USA v. Robert Harri


Opinion issued by court as to Appellant Robert Marvin Harris. Decision: Affirmed. Opinion type: Non-Published. Opinion method: Per Curiam.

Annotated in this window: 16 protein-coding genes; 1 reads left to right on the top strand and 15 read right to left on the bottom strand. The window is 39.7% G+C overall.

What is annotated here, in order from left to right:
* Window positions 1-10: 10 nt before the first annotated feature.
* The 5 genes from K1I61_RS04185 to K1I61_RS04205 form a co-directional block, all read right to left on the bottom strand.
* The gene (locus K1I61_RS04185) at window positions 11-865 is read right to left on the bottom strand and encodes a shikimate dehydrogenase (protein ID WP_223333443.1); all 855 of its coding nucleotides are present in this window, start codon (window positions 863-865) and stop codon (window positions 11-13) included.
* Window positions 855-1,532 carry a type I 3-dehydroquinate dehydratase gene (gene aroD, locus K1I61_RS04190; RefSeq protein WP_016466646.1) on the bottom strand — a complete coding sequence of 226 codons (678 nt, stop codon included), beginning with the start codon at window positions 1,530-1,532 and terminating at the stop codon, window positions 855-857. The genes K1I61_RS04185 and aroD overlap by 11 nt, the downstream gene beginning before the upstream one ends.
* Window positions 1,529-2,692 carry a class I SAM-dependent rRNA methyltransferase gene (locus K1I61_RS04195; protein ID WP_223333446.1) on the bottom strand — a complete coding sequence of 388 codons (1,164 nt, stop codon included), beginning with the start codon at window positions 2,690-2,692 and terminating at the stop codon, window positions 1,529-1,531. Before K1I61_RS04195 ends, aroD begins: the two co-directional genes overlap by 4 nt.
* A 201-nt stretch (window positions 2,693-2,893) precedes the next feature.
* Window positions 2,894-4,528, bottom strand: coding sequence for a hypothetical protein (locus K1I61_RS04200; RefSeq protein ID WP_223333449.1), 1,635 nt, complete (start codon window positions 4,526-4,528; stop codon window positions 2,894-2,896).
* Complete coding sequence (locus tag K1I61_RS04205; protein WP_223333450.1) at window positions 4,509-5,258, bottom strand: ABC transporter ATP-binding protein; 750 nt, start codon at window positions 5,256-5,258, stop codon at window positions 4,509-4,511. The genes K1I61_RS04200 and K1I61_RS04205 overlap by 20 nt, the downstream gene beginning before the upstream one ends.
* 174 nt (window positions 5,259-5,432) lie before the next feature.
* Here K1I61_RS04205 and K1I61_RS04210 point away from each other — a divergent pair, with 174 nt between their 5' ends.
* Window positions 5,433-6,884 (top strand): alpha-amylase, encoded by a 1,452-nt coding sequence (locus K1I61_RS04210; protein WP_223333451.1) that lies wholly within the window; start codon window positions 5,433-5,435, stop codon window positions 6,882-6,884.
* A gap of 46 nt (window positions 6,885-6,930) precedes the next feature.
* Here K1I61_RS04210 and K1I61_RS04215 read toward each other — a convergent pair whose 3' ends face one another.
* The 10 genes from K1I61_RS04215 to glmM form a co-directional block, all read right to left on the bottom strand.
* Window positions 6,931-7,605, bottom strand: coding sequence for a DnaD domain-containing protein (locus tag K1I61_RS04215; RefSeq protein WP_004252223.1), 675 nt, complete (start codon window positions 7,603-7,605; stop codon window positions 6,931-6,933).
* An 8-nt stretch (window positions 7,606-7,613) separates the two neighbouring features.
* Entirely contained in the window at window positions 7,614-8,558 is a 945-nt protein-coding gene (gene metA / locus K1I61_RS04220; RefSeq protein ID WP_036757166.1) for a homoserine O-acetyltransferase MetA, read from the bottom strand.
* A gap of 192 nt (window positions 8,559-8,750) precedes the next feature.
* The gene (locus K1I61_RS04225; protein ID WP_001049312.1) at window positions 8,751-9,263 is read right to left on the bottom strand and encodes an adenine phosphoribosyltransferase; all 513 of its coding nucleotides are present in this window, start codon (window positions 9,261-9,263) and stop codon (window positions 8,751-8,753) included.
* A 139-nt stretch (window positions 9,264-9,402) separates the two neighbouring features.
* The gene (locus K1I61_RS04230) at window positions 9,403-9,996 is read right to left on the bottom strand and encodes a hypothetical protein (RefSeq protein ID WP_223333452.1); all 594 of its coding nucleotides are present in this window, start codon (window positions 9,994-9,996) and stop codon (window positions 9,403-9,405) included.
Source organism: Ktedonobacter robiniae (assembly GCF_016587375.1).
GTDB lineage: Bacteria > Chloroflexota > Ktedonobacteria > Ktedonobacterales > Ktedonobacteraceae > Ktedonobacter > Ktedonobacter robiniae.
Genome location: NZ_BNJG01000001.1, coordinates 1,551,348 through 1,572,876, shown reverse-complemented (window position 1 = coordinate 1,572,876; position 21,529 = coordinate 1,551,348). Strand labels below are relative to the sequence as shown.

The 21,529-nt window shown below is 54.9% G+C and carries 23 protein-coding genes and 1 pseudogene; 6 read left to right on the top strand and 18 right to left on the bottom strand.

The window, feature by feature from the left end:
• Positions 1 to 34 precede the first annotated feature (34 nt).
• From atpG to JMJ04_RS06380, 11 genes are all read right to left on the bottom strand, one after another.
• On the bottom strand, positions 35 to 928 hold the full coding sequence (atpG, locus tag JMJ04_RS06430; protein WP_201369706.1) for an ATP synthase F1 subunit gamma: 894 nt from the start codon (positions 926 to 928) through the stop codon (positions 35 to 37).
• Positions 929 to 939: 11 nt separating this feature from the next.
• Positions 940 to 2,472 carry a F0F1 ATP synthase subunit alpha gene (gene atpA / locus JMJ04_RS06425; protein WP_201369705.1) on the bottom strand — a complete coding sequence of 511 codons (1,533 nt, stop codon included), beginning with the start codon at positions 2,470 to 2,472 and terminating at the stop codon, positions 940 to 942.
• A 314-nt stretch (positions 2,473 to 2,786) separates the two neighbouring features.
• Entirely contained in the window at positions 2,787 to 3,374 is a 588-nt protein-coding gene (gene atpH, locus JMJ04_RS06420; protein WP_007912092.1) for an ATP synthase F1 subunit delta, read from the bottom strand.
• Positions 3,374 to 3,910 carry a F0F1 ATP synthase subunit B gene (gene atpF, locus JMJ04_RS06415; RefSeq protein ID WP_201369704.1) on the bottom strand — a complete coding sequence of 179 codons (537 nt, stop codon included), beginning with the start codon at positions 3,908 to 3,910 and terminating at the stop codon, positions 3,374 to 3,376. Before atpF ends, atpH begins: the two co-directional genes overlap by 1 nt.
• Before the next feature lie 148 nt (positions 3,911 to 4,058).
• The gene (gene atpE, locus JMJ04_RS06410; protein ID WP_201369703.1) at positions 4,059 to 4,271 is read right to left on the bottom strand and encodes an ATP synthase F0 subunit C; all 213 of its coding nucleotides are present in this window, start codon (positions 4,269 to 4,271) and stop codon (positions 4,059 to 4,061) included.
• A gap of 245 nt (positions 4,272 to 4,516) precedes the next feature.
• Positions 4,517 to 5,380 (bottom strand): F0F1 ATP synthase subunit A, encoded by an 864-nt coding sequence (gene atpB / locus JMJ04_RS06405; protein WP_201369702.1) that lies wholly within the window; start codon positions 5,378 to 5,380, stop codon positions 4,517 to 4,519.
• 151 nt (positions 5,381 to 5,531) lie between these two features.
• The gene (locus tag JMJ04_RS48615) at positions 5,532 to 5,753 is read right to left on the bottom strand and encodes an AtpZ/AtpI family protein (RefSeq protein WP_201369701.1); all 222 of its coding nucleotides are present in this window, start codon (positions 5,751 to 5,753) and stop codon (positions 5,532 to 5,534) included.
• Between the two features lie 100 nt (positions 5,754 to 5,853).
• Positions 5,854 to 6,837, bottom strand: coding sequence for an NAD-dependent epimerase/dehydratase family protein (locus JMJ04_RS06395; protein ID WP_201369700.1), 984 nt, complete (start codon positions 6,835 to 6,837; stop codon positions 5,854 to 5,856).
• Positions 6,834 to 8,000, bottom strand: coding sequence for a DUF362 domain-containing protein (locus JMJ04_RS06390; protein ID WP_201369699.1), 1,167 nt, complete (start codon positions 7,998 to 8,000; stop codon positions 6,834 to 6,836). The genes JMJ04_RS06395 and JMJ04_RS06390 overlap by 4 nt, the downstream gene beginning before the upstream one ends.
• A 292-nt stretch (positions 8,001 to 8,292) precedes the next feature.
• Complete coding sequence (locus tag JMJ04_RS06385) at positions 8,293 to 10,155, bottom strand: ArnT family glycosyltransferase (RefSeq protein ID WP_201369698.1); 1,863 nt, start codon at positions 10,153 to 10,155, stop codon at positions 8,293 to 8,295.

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Case: 13-12521 Date Filed: 12/03/2013 Page: 1 of 8 [DO NOT PUBLISH] IN THE UNITED STATES COURT OF APPEALS FOR THE ELEVENTH CIRCUIT ________________________ No. 13-12521 Non-Argument Calendar ________________________ D.C. Docket No. 0:98-cr-06128-WJZ-1 UNITED STATES OF AMERICA, Plaintiff-Appellee, versus ROBERT MARVIN HARRIS, Defendant-Appellant. ________________________ Appeal from the United States District Court for the Southern District of Florida ________________________ (December 3, 2013) Before PRYOR, MARTIN and DUBINA, Circuit Judges. PER CURIAM: Case: 13-12521 Date Filed: 12/03/2013 Page: 2 of 8 Appellant Robert Marvin Harris moved in the district court for post-conviction relief under 18 U.S.C. § 3582(c)(2), 28 U.S.C. § 1651, and Federal Rule of Civil Procedure 60(b). Harris requested that the district court reduce his sentence, vacate his convictions, and return his property, which was seized pursuant to a criminal forfeiture order. The district court denied Harris’s motion in its entirety, and Harris appeals that decision. We review de novo a district court’s conclusions about the scope of its legal authority under § 3582(c)(2). United States v. Moore, 541 F.3d 1323, 1326 (11th Cir. 2008). We also review de novo whether the district court had subject-matter jurisdiction to hear a matter. Holston Invs., Inc. B.V.I. v. LanLogistics Corp., 677 F.3d 1068, 1070 (11th Cir.), cert. dismissed, 133 S.Ct. 499 (2012). A defendant abandons any issue on appeal that he does not “plainly and prominently” address in his appellate brief. United States v. Jernigan, 341 F.3d 1273, 1283 n.8 (11th Cir. 2003). A district court may modify a term of imprisonment that was based on a sentencing range that has subsequently been lowered by the Sentencing Commission. 18 U.S.C. § 3582(c)(2). A reduction, however, must be “consistent with applicable policy statements issued by the Sentencing Commission.” Id. The applicable policy statements, found in U.S.S.G. § 1B1.10, state that “[a] reduction in the defendant’s term of imprisonment . . . is not authorized under 18 U.S.C. 2 Case: 13-12521 Date Filed: 12/03/2013 Page: 3 of 8 § 3582(c)(2) if . . . [the] amendment . . . does not have the effect of lowering the defendant’s applicable guideline range.” U.S.S.G. § 1B1.10(a)(2)(B). Section 1B1.10 contains a list of Amendments which apply retroactively, including Amendment 591. Id. § 1B1.10(c). Amendment 591 to the Sentencing Guidelines amended U.S.S.G. § 1B1.2(a) to insert language directing courts to determine the applicable Chapter Two offense guideline based on the statutory index for the offense of conviction. U.S.S.G., App. C., Amend. 591. The Sentencing Commission stated that it passed the amendment to clarify a circuit conflict over whether the guideline provisions governing drug offenses occurring near protected locations were applicable only when a defendant was convicted of such an offense or whenever the defendant’s relevant conduct constituted such an offense. Id., Reason for Amendment. The Commission also noted that there were similar conflicts regarding other guideline sections. Id. Amendment 607 made Amendment 591 retroactive. Id., Amend. 607. “Under the law-of-the-case doctrine, an issue decided at one stage of a case is binding at later stages of the same case.” United States v. Escobar-Urrego, 110 F.3d 1556, 1560 (11th Cir. 1997). The doctrine applies to decisions made by a district court that were not challenged on appeal when the opportunity to appeal those decisions existed. Id. There are three exceptions to the doctrine: (1) the later 3 Case: 13-12521 Date Filed: 12/03/2013 Page: 4 of 8 decision is based on substantially different evidence; (2) controlling authority has since made a contrary decision of the law applicable; and (3) the decision was clearly erroneous and would work a manifest injustice. Id. at 1561 (quoting White v. Murtha, 377 F.2d 428, 431‒32 (5th Cir. 1967)). Federal courts are courts of limited jurisdiction and may only hear cases where authorized by the Constitution and by statute. Kokkonen v. Guardian Life Ins. Co. of Am., 511 U.S. 375, 377, 114 S.Ct. 1673, 1675 (1994). A district court lacks the jurisdiction to hear a second or successive § 2255 motion absent authorization from a court of appeals. 28 U.S.C. §§ 2244(b)(3)(A), and 2255(h); Farris v. United States, 333 F.3d 1211, 1216 (11th Cir. 2003). Where a federal prisoner is collaterally attacking his sentence as violating the Constitution, the proper avenue of relief is 28 U.S.C. § 2255. See 28 U.S.C. § 2255(a); United States v. Holt, 417 F.3d 1172, 1175 (11th Cir. 2005). Where a prisoner seeks to raise such a challenge under a different label, the court should construe the motion as a § 2255 motion, even if it would then be dismissed as successive. See Holt, 417 F.3d at 1175. The only restriction placed on such a characterization is that, if the motion would be the litigant’s first § 2255 motion, the court first must inform the prisoner of the characterization and permit him to withdraw or amend the motion. See Castro v. United States, 540 U.S. 375, 383, 124 S.Ct. 786, 792 (2003). 4 Case: 13-12521 Date Filed: 12/03/2013 Page: 5 of 8 Pursuant to the All Writs Act, 28 U.S.C. § 1651(a), federal courts have the authority to issue a writ of error coram nobis. United States v. Mills, 221 F.3d 1201, 1203 (11th Cir. 2000). A writ of error coram nobis is available to petitioners seeking to vacate a conviction for which they are no longer in custody. United States v. Peter, 310 F.3d 709, 712 (11th Cir. 2002). A petitioner may only obtain coram nobis relief where: (1) there is and was no other avenue of relief available; and (2) the alleged error involves a fundamental matter of fact that has not previously been put in issue and renders the proceeding itself “irregular and invalid.” Alikhani v. United States, 200 F.3d 732, 734 (11th Cir. 2000). A defendant may file a direct appeal from a criminal forfeiture order. Fed.R.Crim.P. 32.2(b)(4)(C). We have previously held that a defendant cannot challenge a criminal forfeiture order under Rule 60(b). United States v. Mosavi, 138 F.3d 1365, 1366 (11th Cir. 1998). In reaching that conclusion, we reasoned that Rule 60(b) does not provide for relief from a judgment in a criminal case. Id. Moreover, 28 U.S.C. § 2255 does not offer relief from the non-custodial features of a criminal sentence. See United States v. Mamone, 559 F.3d 1209, 1211 (11th Cir. 2009). To the extent that Harris sought a sentence reduction under § 3582(c)(2), he invoked in the district court Amendments 591, 715, and 750 to the Sentencing Guidelines. On appeal, he only mentions Amendment 591, and has therefore 5 Case: 13-12521 Date Filed: 12/03/2013 Page: 6 of 8 abandoned his argument regarding the other two amendments. See Jernigan, 341 F.3d at 1283 n.8. Harris’s claim that Amendment 591 entitles him to a sentence reduction is barred by the law-of-the-case doctrine. Harris previously sought a § 3582(c)(2) resentencing based on Amendment 591. The district court, acknowledging that Harris’s motion was based in part on Amendment 591, denied the motion. Harris failed to timely appeal that decision, and we eventually dismissed his appeal for a lack of jurisdiction. None of the exceptions to the law-of-the-case doctrine applies. See Escobar-Urrego, 110 F.3d at 1561. As to the first two exceptions, the instant motion is based on the exact same record as the previous motion, and there has been no apparent change in controlling authority. Harris cites to Alleyne v. United States, 570 U.S. ___, 133 S.Ct. 2151 (2013), as a change in authority, but the Alleyne decision did not address an amendment by the Sentencing Commission and is inapplicable. See 18 U.S.C. § 3582(c)(2); United States v. Moreno, 421 F.3d 1217, 1220 (11th Cir. 2005) (holding that Amendment 591 only applies to the selection of the relevant offense guideline). As to the third exception, no manifest injustice would result from imposing the law-of-the-case doctrine here, because Amendment 591 affords Harris no relief. See Escobar-Urrego, 110 F.3d at 1561. Amendment 591 requires a district 6 Case: 13-12521 Date Filed: 12/03/2013 Page: 7 of 8 court to select the appropriate offense guideline based on the offense of conviction. See U.S.S.G., App. C., Amend. 591; Moreno, 421 F.3d at 1219. Here, Harris’s PSI selected the offense guideline based on the offense of conviction. Harris points to no specific error in the PSI’s calculation other than the conclusory and immaterial suggestion that his sentence was based on uncharged conduct. Amendment 591 would, therefore, not change Harris’s guideline calculations and, thus, would not warrant a sentence reduction. See 18 U.S.C. § 3582(c)(2). To the extent that Harris’s motion challenged the legality of his conviction and sentence, the district court should have construed his motion as filed under § 2255. See Holt, 417 F.3d at 1175. Because Harris had already filed a § 2255 motion, which was denied on the merits, the district court should have dismissed Harris’s challenge to his conviction and custodial sentence as a successive § 2255 motion filed without first obtaining leave from this court. See 28 U.S.C. §§ 2244(b)(3)(A) and 2255(h); Farris, 333 F.3d at 1216. To the extent that Harris sought relief under Rule 60(b), it is not a cognizable form of relief from a criminal judgment, including a criminal forfeiture order. See Mosavi, 138 F.3d at 1366. To the extent that he sought relief in the form of a writ of coram nobis under 28 U.S.C. § 1651, the district court also properly denied his motion. Because Harris was and is imprisoned, he has the opportunity to seek to challenge his custodial sentence under § 2255, and, thus, 7 Case: 13-12521 Date Filed: 12/03/2013 Page: 8 of 8 coram nobis relief is unavailable to him even though he must obtain leave to file another § 2255 motion. See Peter, 310 F.3d at 712. Further, Harris was entitled to file a direct appeal from the forfeiture order, also rendering coram nobis relief unavailable to him. See Fed.R.Crim.P. 32.2(b)(4)(C); Alikhani, 200 F.3d at 734. Because Harris failed to make any claim in his motion that would warrant any relief from his conviction, sentence, or forfeiture, we conclude that the district court correctly denied his motion. Accordingly, we affirm the district court’s denial of Harris’s post-conviction motion. AFFIRMED. 8